For the past quarter-century or so, vocalist Millie Edwards has been a fixture on the Kansas City jazz and blues scene. She’s been a featured performer on Jazz Cruises. She’s a member of the famed Wild Women of Kansas City vocal ensemble. She’s played festivals. And in her earlier life with a touring band, she sang in clubs and hotels throughout the middle part of the country for several years.
Sunday’s show, however, will mark her first-ever appearance in Tulsa.
“I have some very good friends there, and I know that you have an incredible jazz scene,” Millie Edwards says. “Your scene is alive and active and I’m excited and happy to finally be doing it.”
“Millie Edwards’ voice is as rich and far ranging as the jazz legacy of her native Kansas City,” says Jason McIntosh, CEO of the Oklahoma Jazz Hall of Fame. “We are thankful to Joe and JoAnne Wilkinson, two of our most steadfast patrons, who made it their mission to introduce Oklahoma jazz fans to Millie Edwards.”
“I know I’m working with some of the best musicians there are in Oklahoma,” Edwards adds. “When I mention Scott McQuade’s name to musicians here, they say, ‘Oh, my gosh. You’re going to have a great time.’ They say wonderful things about him.”
Tulsa-based pianist McQuade will lead the lineup of Tulsa players that’ll be backing Edwards on Sunday’s show. Together, says Edwards, they’ll offer patrons “an entertaining, very comfortable, evening.”
“I try to mix up my performances so they’re diverse and inclusive. So they’ll hear a variety of standards, maybe some show tunes, maybe some blues, and if someone requests a gospel tune, and the band knows it, I’ll do it, because it’s all about the audience enjoying the experience.”
Edwards learned about pleasing audiences during her college years. Growing up in a home where she heard jazz and blues as well as classical music, she studied classical piano at Ottawa College in Kansas.
“I was going to be a piano teacher and performer,” she recalls. “But once I was in college, I needed extra money. My parents said, ‘We’ve given you a budget. You need extra money, you figure it out.’
“Well, coffeehouses were big then, so I went out and purchased every songbook I could find. I bought Carole King, James Taylor, Richie Havens, and I started singing and accompanying myself on piano, performing in that coffeehouse-folk vein.”
Then, she says, “I heard Elton John. He was classically trained, but he combined rock and the classics and developed a unique sound, which caught my ear. I was amazed at what the man could do. And that’s what told me, `I can do this.’ So I graduated with a degree in education, and as soon as I’d graduated, I went on the road and started singing – which didn’t make my folks happy,” she adds with a laugh.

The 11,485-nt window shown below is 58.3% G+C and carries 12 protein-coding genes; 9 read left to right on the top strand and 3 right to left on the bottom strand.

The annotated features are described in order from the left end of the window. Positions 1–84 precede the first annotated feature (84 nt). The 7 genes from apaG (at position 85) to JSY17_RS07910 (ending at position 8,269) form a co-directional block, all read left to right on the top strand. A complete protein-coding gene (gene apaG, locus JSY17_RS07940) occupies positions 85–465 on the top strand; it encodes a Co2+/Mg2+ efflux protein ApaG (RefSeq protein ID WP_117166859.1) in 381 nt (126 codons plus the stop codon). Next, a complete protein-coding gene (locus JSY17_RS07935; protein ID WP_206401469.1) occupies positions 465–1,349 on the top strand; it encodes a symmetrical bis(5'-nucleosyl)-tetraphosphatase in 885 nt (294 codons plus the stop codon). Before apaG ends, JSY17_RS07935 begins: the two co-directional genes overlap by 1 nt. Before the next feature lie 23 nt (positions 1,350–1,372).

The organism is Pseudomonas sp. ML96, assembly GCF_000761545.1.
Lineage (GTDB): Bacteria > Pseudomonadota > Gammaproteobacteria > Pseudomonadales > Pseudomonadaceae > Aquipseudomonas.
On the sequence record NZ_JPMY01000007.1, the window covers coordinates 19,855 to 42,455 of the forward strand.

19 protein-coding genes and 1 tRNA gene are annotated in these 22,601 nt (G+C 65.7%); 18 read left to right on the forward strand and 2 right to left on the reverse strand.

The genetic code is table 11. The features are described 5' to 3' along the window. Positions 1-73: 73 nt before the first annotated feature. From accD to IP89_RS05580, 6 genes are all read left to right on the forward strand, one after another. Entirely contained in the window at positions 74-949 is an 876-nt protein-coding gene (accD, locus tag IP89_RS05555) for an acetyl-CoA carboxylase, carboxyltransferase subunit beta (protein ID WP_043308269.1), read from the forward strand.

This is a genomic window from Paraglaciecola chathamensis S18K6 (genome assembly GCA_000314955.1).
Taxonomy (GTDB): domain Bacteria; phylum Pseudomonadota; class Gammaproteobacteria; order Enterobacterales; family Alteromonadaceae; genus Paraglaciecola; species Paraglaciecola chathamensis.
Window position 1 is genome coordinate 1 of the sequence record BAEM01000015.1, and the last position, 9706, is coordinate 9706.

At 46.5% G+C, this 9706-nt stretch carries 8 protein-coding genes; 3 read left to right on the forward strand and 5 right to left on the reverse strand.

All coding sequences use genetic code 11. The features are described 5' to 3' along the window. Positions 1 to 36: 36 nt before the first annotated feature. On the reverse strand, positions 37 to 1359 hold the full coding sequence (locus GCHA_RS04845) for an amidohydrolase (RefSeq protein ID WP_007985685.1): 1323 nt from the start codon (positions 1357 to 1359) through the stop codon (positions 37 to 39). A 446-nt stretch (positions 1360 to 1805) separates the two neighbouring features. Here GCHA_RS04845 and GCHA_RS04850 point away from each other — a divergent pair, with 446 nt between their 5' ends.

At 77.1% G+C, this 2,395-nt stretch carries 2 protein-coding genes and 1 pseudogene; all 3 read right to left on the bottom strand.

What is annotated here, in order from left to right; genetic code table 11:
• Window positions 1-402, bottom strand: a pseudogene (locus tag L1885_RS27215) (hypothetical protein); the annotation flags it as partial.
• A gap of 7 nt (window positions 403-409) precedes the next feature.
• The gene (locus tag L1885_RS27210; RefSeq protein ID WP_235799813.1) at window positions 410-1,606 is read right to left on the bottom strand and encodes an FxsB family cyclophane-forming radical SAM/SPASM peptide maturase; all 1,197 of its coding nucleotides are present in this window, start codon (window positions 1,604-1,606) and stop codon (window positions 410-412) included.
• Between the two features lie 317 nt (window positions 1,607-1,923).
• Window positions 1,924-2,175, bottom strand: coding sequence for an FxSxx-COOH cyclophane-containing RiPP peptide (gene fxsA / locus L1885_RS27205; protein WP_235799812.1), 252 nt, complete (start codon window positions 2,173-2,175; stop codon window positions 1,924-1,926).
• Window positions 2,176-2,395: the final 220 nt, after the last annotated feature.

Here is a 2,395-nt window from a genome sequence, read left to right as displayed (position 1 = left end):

She describes the groups she toured with, Moment’s Notice and Chaos, as “lounge-lizard bands – Top 40 tunes, tuxedos, gowns, 9 p.m. to 1 a.m., five or six nights a week, which is kind of unheard-of now. These days, it’sone-nighters, for the most part, and it’s usually not even a band, but a single or duo.”
But even as she traveled the lounge circuit, through Iowa, Indiana, Illinois, and Missouri, she was listening to music by performers like Ella Fitzgerald, Billy Eckstine, Sarah Vaughn, and Frank Sinatra and practicing her jazz vocals. Then, in the late 1980s, she began playing the jazz and blues clubs in her hometown, quickly developing a following.
“My first big gig was warming up for [tenor saxophonist] Houston Person,” she remembers. “We had a place here in Kansas City called Bobby’s, and he and [his longtime musical partner] Etta Jones were going to be performing there. I was in awe of them, but I was in heaven.
“After that, I started doing jazz cruises for the late Charles Earland, and I began working with [organist and Kansas City music icon] Everette DeVan. I have a group here called the Wild Women of Kansas City. Myra Taylor, who was a member of that group, passed away last year, but we’ve continued on.
“So I’ve had some incredible opportunities,” she concludes. “But I always remember what my parents always said: It’s not about you. It’s about the music, and doing honor to the music.”
The Millie Edwards concert is set to begin at 5:00 p.m. Sunday, March 24, at the Oklahoma Jazz Hall of Fame, located in downtown Tulsa’s Jazz Depot, 111 E. First Street. Tickets can be purchased at the depot or by callingBettie Downing at 918-281-8609 General admission is $15, reserved table seating $20. Seniors and Jazz Hall members are admitted for $10, and high school and junior high students for $5. Edwards’ performance is a part of the Jazz Hall’s Spring Concert Series.
The Oklahoma Jazz Hall of Fame is a 501(c)(3) non-profit cultural and educational organization, with a mission to inspire creativity and improve the quality of life for allOklahomans through preservation, education, and performance of jazz, our uniquely American art form.